The Ministry of Law of Singapore published a consultation paper on a draft Bill on March 11th. This draft Bill will, among other things, revise Singapore’s two arbitration acts to make clear that intellectual property issues in Singapore may be arbitrated.
The action is a follow-up to Hong Kong’s implementation of comparable provisions beginning on January 1st, 2018, through changes to its own Arbitration Ordinance. The modifications to the Hong Kong Arbitration Ordinance are mirrored and modeled after in the draft Singapore Bill.
Arbitration is a way to settle disputes outside the court system by injecting an outsider’s perspective into the disagreement. This process allows businesses and individuals to arrive collaboratively at a resolution while minimizing the negative impacts of litigation. In addition, arbitration is typically faster and cheaper than litigation, promoting broader efficiency in the marketplace.
The question of how arbitrable disputes is in Singapore has recently come to light amid negotiations between the US and China over trade tariffs. The US argues that cases involving intellectual property (IP) should be subject to the same arbitration as other commercial disputes, as this is a form of reciprocal investment by China.
This raises important questions about how arbitrable disputes are defined in Singapore and whether IP disputes should be centralized or left to regional courts. It also underscores the importance of regulatory frameworks and precedents setting clear rules for resolving disputes.
What is the arbitrability of IP disputes in Singapore?
The nature of intellectual property rights (IPRs) has always been a highly contentious issue in international trade, asymptotically necessitating cross-border dispute settlement. Countries worldwide have endeavored to develop their IPR regimes to mitigate potential negative effects on trade and investment and achieve other developmental objectives, such as market access. Notwithstanding this public policy objective, there is a general recognition that resolving disputes without resorting to binding arbitration may lead to greater efficiency and less delay, but at higher costs for businesses involved. In Asia, particularly Singapore, arbitral decisions are non-binding, and businesses regularly pursue remedies before courts or tribunals. This article discusses the arbitrability of IP disputes in Singapore, drawing on case law and literature.
The fact that the SIAC and HKIAC have special panels of arbitrators for IP disputes shows how long the local arbitration institutions in Hong Kong and Singapore have focused on IP-related disputes and how this has helped arbitration users feel more at ease during the arbitration process. Arbitration in IP issues is now easier in the area because of this most recent action in Singapore and earlier changes to the arbitration statute in Hong Kong.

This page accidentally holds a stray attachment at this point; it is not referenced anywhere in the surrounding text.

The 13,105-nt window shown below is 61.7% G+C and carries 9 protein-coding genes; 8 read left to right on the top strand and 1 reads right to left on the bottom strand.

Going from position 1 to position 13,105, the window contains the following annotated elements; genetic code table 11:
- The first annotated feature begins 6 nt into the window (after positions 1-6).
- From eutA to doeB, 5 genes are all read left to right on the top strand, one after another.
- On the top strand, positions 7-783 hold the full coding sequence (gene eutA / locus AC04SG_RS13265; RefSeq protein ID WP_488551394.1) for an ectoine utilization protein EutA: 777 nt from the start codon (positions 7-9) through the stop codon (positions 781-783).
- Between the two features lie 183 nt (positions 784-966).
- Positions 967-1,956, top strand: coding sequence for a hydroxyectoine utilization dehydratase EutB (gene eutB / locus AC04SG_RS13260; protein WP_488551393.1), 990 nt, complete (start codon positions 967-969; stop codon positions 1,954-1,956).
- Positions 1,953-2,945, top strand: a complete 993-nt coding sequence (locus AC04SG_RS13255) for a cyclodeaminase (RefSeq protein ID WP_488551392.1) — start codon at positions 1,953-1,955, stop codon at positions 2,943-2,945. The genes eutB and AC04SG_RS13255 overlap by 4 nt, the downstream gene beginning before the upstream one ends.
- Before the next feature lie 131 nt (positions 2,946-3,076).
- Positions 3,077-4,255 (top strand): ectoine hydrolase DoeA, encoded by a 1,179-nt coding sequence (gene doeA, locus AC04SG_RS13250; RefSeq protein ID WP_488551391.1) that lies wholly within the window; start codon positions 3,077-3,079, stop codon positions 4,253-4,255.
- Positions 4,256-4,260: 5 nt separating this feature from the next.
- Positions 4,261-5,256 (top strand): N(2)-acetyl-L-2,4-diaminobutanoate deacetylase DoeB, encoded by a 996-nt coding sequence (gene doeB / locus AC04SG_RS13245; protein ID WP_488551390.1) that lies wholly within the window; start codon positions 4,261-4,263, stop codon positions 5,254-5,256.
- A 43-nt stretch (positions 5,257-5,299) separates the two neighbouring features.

IP law is a complex area, and it can be difficult to determine whether or not a dispute between two parties over IP rights is arbitrable. Arbitration is when an independent third party arbitrates the dispute and awards a verdict binding on both parties.
What are the proposed elements of legislative changes in Singapore?
IP Disputes in Singapore are typically arbitrable. This is because Singapore has a strong legal and independent judicial system. Enforcing a claim through the law (the litigation process) will generally be quicker and more efficient than arbitration. Legislation regulating the jurisdiction of courts and the enforcement of judgments has been enacted to ensure this. Jurisdiction over disputes concerning the intellectual property is also evenly balanced between Singapore’s national courts and its regional tribunals.
- Regarding amendments to the International Arbitration Act, a provision is made for the parties to have the freedom to choose the remedies or remedies that the arbitral tribunal may grant, with two different wording proposed.
- Assurance that enforcing an arbitral ruling relating to a dispute over intellectual property rights is not against Singaporean national policy.
- It should be clear that arbitration decisions only apply to the parties involved in the dispute (in personam), not to the rest of the world or any third parties who may be granted licenses to use intellectual property.
- Additionally, the proposed bill offers flexibility to cover varied IP rights in different jurisdictions and to accommodate new IP rights and conflicts that may emerge by providing a non-exhaustive list for the definition of IPR dispute and intellectual property right.
IP rights are critical for businesses. Disputes over intellectual property can lead to costly litigation, but arbitration can mitigate this risk. As a result, arbitration should be more widely accepted in Singapore as an affordable and efficient way to resolve IP disputes. Are you facing Intellectual property issues for your business? Then Brealant promises to provide you with a modern and insightful approach to IP-related issues. For more details, visit the website and contact the IP experts for professional advice.